As explained in last week's issue of the Review, this torch consists of a can about 9 in. high and 3 in. in diameter. Both on the top and bottom of the can is a strip of soldered tin which can be ripped off just as the torch is being thrown overboard. Water entering immediately generates a gas. At the top of the can is a small chamber containing a substance also generating a gas through the action of water and which instantly causes the . gas escaping from the lower chamber to ignite. Therefore nothing is needed to produce a flame except water. It does not matter how completely the light is submerged it instantly relights upon coming to the surface. Nor can wind extinguish it for though it blow the flame away is instantly renews itself. As an emergency light nothing can equal this as it derives its power from the elements which are fatal to other lights. It would be useless to dilate upon the advantages of this emergency light to steamers and wrecking outfits. They are too apparent.

Here is that link.


The Marine Review is a good resource. You might want to browse through it.

And from information submitted by Kevin B. I learned that these lights were done away with by the Coast Guard during WWII because the lights could ignite spilled oil coming from a sinking ship. The chemical lights were then replaced by electric lights.

Thanks to all of you guys that submitted this information. It helps me a lot.

As a follow up to a few comments I posted a day or two ago about the negative detecting experiences of one detectorist in South Florida, I wanted to add a note of caution. There is a lot of crime down there and you should be cautious about where you park.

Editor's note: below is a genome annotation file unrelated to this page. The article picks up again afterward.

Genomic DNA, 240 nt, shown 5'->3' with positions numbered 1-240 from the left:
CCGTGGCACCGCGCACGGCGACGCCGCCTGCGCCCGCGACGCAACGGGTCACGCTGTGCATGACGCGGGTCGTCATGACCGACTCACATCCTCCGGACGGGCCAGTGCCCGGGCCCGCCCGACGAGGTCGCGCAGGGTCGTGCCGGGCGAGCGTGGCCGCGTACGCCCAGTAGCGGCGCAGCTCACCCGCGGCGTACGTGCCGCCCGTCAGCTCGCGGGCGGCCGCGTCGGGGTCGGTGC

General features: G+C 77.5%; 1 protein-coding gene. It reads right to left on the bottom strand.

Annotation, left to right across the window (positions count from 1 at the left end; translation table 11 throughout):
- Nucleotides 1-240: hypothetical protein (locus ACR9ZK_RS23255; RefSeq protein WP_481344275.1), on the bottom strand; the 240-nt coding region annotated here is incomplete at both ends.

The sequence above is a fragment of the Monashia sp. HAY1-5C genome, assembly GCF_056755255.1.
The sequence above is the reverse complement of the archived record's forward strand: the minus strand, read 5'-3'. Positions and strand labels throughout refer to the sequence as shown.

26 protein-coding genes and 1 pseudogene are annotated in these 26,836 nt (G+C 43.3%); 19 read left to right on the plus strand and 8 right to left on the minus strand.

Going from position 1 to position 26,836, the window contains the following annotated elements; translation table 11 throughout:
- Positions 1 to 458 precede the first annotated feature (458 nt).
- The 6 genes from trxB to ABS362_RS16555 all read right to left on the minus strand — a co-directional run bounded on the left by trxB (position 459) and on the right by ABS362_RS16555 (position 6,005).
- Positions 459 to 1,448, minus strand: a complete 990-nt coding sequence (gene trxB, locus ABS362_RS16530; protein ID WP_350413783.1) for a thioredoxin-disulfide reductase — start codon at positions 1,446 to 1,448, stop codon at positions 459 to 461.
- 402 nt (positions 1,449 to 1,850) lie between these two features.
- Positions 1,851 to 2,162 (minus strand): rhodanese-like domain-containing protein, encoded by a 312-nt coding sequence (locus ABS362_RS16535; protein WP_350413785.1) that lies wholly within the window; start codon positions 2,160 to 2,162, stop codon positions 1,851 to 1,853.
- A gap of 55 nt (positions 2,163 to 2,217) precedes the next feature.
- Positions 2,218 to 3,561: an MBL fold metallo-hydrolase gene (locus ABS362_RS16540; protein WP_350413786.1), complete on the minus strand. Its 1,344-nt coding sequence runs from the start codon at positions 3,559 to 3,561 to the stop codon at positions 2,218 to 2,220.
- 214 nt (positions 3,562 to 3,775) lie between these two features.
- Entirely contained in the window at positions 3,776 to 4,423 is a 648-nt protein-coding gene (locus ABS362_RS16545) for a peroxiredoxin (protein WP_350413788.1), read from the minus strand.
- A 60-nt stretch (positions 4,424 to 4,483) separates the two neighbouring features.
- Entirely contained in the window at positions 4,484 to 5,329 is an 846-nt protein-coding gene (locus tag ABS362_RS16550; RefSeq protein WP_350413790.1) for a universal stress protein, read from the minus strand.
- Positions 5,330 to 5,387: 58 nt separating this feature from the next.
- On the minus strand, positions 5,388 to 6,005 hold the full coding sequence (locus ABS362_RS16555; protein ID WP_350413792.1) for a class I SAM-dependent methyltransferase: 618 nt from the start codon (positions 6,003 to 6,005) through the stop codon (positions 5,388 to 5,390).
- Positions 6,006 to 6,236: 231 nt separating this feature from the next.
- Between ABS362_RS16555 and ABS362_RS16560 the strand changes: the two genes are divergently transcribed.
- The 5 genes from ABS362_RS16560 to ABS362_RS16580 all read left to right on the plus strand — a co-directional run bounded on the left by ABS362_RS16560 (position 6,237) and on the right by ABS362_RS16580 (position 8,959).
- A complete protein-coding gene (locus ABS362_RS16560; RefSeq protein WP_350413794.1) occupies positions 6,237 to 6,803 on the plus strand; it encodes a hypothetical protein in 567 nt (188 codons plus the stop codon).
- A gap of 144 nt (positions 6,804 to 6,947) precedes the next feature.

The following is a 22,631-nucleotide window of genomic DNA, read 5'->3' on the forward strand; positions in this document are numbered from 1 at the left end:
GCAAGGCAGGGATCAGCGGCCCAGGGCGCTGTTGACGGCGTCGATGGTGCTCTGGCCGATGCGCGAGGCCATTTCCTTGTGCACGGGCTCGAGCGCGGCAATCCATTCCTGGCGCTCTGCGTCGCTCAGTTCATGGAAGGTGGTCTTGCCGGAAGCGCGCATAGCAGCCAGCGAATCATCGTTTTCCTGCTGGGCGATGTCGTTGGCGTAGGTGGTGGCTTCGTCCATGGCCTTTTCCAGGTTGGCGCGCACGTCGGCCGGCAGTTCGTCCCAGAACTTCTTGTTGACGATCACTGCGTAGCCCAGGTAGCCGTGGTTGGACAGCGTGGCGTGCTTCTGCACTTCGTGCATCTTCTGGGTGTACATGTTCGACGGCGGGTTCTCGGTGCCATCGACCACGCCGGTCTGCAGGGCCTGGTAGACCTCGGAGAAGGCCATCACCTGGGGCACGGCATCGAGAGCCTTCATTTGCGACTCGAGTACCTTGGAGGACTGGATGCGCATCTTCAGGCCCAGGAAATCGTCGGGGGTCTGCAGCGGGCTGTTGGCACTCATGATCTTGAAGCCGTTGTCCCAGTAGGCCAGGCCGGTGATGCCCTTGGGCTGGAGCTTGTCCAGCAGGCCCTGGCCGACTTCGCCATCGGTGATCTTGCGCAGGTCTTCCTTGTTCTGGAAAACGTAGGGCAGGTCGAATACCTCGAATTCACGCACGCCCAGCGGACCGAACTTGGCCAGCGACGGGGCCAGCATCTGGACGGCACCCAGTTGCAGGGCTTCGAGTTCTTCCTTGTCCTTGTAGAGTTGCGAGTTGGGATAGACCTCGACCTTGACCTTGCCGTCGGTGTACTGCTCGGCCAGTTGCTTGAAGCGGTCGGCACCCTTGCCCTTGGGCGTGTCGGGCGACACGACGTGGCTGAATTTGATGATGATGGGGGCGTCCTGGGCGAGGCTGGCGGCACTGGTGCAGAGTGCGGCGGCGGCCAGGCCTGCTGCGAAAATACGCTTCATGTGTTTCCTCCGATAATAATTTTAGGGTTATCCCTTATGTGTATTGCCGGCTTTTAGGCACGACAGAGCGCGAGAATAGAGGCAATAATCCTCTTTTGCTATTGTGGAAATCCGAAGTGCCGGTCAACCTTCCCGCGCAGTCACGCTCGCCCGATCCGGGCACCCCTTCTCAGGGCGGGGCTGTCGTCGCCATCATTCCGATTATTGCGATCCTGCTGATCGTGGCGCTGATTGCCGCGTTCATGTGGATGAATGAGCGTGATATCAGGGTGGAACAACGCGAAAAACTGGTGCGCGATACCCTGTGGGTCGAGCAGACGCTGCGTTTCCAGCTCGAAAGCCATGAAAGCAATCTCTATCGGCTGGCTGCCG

Here is an article describing the kind of thing you might run into down there these days.


I never recommend hunting crowded or busy beaches. Either go before or after the crowds.

Did I mention that I've noticed more police patrolling Treasure Coast beach accesses lately? I don't know if there have been some recent problems or if it is just precautionary.

I've been following Odyssey Marine Explorations a lot lately and just found an article that lists a variety of events that could affect their stock price. Most of the listed events are shipwreck related, but the minerals exploration they are doing is also very significant.

Here is the link.


I mentioned rip currents the other day because I could see that conditions were right for rip current development. Any time you have a sand bar that is being breached by a lot of water, the water has to find its way back to the ocean. That means rip currents. And as I mentioned, they can be dangerous to inexperienced swimmers. 55 people were rescued from rip currents by Martin County life guards last Sunday and Monday. I think that makes my point.

Treasure Coast Beach Forecast and Conditions.

The wind is almost directly from the east and the seas remain at about 4 feet. Conditions remain poor.

A lot of the beaches have a dip and sand bar just off shore. Most of the dips are too small and filled with sand and small shells, so aren't producing much but light junk.

Watch those rip currents though. They can create areas where heavy materials are uncovered and left behind. I'll remind you again, they can be dangerous.

You might want to wait until the seas calm down. While we'll have four foot seas for a couple more days, the seas will be slacking off until it gets very calm again, like is predicted for next Tuesday. When it gets calm again, you might want to go out to see what the recent tides left on the beach fronts.

Happy Hunting,